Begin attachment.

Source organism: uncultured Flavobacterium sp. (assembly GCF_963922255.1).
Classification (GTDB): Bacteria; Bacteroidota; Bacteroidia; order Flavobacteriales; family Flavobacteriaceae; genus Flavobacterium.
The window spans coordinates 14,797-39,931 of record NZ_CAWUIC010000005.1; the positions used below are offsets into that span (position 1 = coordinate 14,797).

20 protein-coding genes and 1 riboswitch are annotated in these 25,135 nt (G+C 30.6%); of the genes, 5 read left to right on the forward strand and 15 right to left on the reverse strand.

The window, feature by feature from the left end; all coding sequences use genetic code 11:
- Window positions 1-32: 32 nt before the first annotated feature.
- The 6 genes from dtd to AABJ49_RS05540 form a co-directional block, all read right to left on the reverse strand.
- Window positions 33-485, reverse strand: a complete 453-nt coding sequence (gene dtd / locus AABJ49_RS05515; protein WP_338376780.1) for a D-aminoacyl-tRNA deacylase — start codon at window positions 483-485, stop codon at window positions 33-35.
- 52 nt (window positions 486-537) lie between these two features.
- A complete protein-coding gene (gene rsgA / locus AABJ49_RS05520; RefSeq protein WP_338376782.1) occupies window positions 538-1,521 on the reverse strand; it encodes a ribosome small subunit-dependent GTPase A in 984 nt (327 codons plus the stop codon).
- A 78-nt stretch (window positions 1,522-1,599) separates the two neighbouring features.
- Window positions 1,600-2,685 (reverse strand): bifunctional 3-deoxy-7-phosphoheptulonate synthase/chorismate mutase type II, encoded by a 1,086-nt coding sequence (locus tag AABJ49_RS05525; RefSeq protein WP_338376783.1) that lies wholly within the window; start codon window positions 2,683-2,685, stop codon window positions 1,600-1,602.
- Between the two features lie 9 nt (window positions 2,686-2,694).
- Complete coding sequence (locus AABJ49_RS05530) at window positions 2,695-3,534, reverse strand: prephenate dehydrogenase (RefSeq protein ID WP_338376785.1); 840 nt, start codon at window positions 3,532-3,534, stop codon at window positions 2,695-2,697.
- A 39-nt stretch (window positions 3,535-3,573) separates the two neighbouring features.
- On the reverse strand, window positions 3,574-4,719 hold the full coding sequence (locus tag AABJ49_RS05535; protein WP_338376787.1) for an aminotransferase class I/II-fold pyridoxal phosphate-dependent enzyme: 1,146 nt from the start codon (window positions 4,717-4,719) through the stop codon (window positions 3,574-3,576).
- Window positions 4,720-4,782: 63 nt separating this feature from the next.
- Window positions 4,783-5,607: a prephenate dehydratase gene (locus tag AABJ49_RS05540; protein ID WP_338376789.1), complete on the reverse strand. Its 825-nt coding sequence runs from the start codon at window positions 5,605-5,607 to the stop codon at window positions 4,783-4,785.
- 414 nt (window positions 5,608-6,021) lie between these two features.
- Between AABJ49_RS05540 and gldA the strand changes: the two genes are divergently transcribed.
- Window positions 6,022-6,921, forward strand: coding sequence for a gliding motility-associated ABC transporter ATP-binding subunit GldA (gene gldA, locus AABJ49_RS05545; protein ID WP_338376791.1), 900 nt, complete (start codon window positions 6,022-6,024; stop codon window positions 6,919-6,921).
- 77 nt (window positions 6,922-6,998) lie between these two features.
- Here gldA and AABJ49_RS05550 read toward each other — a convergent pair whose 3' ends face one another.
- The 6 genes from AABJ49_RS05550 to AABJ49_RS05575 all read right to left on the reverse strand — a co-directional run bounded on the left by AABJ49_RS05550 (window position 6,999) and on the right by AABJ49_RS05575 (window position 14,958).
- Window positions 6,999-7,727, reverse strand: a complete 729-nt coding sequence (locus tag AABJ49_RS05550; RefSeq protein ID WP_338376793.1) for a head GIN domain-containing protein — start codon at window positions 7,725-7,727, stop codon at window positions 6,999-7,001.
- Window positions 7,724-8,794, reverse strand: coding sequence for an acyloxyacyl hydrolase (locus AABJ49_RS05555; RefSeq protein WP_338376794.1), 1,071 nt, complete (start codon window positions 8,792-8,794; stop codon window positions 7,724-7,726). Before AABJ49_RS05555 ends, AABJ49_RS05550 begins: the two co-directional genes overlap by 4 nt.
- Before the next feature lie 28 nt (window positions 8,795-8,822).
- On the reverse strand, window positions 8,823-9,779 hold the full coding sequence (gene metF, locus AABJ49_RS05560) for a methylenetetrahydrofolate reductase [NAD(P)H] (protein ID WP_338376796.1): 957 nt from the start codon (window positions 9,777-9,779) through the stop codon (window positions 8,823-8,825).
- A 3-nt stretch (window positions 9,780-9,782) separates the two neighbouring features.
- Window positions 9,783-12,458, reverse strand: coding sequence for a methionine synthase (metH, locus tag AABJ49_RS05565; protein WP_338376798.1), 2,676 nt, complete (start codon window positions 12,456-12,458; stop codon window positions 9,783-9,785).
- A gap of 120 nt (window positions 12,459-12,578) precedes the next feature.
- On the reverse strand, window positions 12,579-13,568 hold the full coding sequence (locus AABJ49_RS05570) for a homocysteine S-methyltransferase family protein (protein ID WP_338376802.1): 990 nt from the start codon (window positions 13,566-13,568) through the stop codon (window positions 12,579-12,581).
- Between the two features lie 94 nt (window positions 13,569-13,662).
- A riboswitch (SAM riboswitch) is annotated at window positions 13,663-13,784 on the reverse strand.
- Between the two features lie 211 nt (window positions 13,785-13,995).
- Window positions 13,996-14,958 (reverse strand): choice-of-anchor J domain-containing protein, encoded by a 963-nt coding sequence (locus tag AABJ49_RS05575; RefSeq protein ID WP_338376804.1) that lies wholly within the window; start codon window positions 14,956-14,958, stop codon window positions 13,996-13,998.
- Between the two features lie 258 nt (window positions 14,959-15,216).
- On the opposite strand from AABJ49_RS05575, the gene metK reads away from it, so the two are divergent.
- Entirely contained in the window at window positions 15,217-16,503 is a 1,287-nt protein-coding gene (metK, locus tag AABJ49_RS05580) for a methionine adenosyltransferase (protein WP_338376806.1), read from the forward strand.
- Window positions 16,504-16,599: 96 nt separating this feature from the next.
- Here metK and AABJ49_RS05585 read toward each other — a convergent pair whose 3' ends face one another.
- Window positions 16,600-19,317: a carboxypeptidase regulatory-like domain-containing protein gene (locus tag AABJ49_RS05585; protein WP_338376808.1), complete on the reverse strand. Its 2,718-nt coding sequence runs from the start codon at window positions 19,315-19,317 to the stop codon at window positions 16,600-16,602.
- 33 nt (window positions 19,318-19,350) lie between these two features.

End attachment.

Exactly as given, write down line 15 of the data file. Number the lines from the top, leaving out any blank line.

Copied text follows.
- A 39-nt stretch (window positions 3,535-3,573) separates the two neighbouring features.